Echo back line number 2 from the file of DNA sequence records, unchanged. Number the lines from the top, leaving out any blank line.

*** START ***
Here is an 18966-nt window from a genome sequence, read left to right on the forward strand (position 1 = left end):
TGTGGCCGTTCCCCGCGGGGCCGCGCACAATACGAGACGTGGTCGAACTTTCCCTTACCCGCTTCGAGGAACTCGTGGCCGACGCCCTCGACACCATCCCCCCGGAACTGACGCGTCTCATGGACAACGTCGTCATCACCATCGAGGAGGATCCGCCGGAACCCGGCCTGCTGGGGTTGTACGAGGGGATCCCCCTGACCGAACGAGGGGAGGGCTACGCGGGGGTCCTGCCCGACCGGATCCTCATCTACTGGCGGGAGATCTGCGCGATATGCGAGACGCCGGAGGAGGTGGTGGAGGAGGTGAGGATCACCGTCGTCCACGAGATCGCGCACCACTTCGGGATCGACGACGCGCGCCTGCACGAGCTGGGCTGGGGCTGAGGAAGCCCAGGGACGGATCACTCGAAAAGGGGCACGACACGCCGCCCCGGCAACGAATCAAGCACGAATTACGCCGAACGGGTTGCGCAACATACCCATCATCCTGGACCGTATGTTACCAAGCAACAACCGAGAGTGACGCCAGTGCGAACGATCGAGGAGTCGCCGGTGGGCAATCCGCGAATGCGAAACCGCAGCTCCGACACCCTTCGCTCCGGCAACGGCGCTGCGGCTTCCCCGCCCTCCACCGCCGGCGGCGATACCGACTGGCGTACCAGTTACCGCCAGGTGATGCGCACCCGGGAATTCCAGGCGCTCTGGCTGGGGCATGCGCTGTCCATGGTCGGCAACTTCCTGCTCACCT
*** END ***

TGTGGCCGTTCCCCGCGGGGCCGCGCACAATACGAGACGTGGTCGAACTTTCCCTTACCCGCTTCGAGGAACTCGTGGCCGACGCCCTCGACACCATCCCCCCGGAACTGACGCGTCTCATGGACAACGTCGTCATCACCATCGAGGAGGATCCGCCGGAACCCGGCCTGCTGGGGTTGTACGAGGGGATCCCCCTGACCGAACGAGGGGAGGGCTACGCGGGGGTCCTGCCCGACCGGATCCTCATCTACTGGCGGGAGATCTGCGCGATATGCGAGACGCCGGAGGAGGTGGTGGAGGAGGTGAGGATCACCGTCGTCCACGAGATCGCGCACCACTTCGGGATCGACGACGCGCGCCTGCACGAGCTGGGCTGGGGCTGAGGAAGCCCAGGGACGGATCACTCGAAAAGGGGCACGACACGCCGCCCCGGCAACGAATCAAGCACGAATTACGCCGAACGGGTTGCGCAACATACCCATCATCCTGGACCGTATGTTACCAAGCAACAACCGAGAGTGACGCCAGTGCGAACGATCGAGGAGTCGCCGGTGGGCAATCCGCGAATGCGAAACCGCAGCTCCGACACCCTTCGCTCCGGCAACGGCGCTGCGGCTTCCCCGCCCTCCACCGCCGGCGGCGATACCGACTGGCGTACCAGTTACCGCCAGGTGATGCGCACCCGGGAATTCCAGGCGCTCTGGCTGGGGCATGCGCTGTCCATGGTCGGCAACTTCCTGCTCACCT